- The Ukrainian government and Russian state-controlled media exchanged fresh accusations of cease-fire violations near the country's eastern border on Friday.
- Michael Carpenter, U.S. ambassador to the OSCE, said on Friday that the U.S. estimated Russia had amassed between 169,000 to 190,000 military personnel near Ukraine — up from 100,000 on Jan. 30.
- U.S. Secretary of State Antony Blinken warned at a U.N. Security Council meeting on Thursday that Russia plans to “manufacture a pretext for its attack” on Ukraine.
The Ukrainian government and Russian state-controlled media on Friday exchanged fresh accusations of cease-fire violations near the country's eastern border.
In a statement on Facebook, the Ukrainian Joint Forces Operation said 45 cease-fire violations had been recorded in eastern Ukraine on Friday as of 2 p.m. local time. The JFO alleged that 34 of those violations included the use of weapons prohibited by the Minsk agreements, which Russia, Ukraine and pro-Moscow separatists signed in 2014 and 2015 to prevent a war in eastern Ukraine.
Meanwhile, Russian state-controlled media agency RIA claimed on Friday that Ukrainian government forces had launched three shelling strikes against Russian-backed separatists.
CNBC was unable to verify either report.
The Organization for Security and Cooperation in Europe on Thursday said its mission in Ukraine had reported almost 600 cease-fire violations in the Donetsk and Luhansk regions, substantially higher than the 153 violations reported during the previous period.
Meanwhile, Michael Carpenter, U.S. ambassador to the OSCE, said on Friday that the U.S. estimated Russia had amassed between 169,000 to 190,000 military personnel near Ukraine — up from 100,000 on Jan. 30.
Denis Pushilin, head of the self-proclaimed Donetsk People's Republic in eastern Ukraine, announced on Friday that the DPR would begin an immediate evacuation of its residents to Russia amid intensifying shelling. Russian state media RIA also reported on the evacuation plans. CNBC has not been able to independently verify these claims.
The east of Ukraine, near the Russian border, has long been the scene of low-level fighting. The OSCE has regularly reports violations of the cease-fire in eastern Ukraine during the eight-year conflict, in which around 13,000 people have died.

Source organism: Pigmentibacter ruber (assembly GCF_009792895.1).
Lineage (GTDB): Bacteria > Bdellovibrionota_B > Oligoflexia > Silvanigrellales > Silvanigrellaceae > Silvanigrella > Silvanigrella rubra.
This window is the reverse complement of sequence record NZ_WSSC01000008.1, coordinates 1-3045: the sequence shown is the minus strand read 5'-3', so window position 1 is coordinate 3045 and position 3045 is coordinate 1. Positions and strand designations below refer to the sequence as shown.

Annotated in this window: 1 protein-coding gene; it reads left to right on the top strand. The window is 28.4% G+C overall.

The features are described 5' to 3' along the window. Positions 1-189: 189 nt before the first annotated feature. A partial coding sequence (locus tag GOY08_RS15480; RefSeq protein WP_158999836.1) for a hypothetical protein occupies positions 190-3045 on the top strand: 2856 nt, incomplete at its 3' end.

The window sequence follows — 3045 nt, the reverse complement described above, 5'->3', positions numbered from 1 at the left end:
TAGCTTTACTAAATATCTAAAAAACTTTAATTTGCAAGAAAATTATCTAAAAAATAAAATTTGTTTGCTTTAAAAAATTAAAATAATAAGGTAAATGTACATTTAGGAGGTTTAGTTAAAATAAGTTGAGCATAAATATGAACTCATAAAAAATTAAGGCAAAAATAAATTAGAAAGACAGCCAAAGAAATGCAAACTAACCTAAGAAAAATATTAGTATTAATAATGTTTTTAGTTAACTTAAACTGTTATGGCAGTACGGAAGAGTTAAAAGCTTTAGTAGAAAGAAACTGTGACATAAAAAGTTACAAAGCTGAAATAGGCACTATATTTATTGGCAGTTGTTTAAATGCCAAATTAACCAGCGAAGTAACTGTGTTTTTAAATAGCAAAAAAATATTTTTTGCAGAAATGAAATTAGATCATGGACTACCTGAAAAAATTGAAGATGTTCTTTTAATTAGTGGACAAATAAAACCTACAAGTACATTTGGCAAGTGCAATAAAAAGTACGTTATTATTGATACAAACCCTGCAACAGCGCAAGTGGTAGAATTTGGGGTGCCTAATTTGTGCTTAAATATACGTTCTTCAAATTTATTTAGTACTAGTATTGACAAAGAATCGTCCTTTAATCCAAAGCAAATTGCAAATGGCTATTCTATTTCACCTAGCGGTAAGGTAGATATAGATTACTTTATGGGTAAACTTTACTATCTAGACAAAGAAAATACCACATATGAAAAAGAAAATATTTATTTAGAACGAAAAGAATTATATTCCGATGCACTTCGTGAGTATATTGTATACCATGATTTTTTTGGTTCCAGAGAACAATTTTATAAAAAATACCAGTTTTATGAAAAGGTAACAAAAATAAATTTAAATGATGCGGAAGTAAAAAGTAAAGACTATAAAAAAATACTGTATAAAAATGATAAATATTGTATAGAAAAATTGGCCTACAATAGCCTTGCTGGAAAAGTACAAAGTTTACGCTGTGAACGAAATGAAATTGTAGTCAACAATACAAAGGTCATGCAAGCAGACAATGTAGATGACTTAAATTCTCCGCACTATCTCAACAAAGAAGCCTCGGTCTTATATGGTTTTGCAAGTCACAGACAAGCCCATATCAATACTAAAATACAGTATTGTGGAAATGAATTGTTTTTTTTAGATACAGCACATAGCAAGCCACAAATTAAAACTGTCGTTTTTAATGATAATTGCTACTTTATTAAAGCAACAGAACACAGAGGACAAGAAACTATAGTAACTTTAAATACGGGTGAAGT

The new allegations came after Russian officials reportedly circulated a document at the U.N. Security Council meeting on Thursday which Reuters reported made allegations that war crimes had been committed in Ukraine, and accused the Ukrainian government of "exterminating the civilian population" in the country's east.
A U.S. official dubbed those accusations as "categorically false," according to Reuters.
Russia 'creating a pretext to justify invasion'
The U.S. has warned that Russia could use false assertions, including claims about the conflict in eastern Ukraine, as a pretext for an invasion.
U.S. Secretary of State Antony Blinken told the U.N. Security Council on Thursday that these assertions could include a fabricated terrorist bombing inside Russia, the invented discovery of a mass grave, a staged drone strike against civilians or a fake — or real — attack using chemical weapons, any of which could be blamed on Ukraine.
Moscow has repeatedly denied that it intends to invade Ukraine, and has claimed this week that its soldiers have begun to withdraw from their temporary posts at the border with Ukraine. However, multiple Western officials have cast doubt on those assertions.
Carpenter, the U.S. ambassador to the OSCE, added on Friday that over the past several weeks, the U.S. had acquired information that suggests Moscow is planning to stage a fabricated attack by Ukrainian military or security forces against Russian sovereign territory, or against Russian-speaking people in separatist-controlled territory, to justify military action against Ukraine.
Both U.S. President Joe Biden and British Prime Minister Boris Johnson have also said they believe Russia is engaged in a "false flag" operation.
'Moment of peril'
Blinken warned at the U.N. Security Council on Thursday that "this is a moment of peril for the lives and safety of millions of people," adding that U.S. information clearly indicated that Russian forces were preparing to launch an attack against Ukraine in the coming days.
Blinken added that if Russia launched an invasion, its tanks and soldiers would be likely to advance on key targets including the Ukrainian capital, Kyiv, which has a population of 2.8 million people.
However, Ukraine's Defense Minister Oleksii Reznikov told the country's Parliament on Friday: "We don't undermine the threat in any case, but the possibility of escalation is considered to be relatively low regarding a large-scale invasion of Ukraine."
Russia will conduct sweeping military exercises involving its nuclear forces on Saturday, Russian state media reported Friday.
Biden will meet with the leaders of Canada, France, Germany, Italy, Poland, Romania, the U.K., the EU and NATO on Friday to discuss the crisis in Ukraine.
Russian and American officials are expected to meet next week.
Russia has demanded that Ukraine never become a member of NATO, the world's most powerful military alliance, and wants the organization to scale back its presence in Eastern Europe. Both the U.S. and NATO have rejected those requests.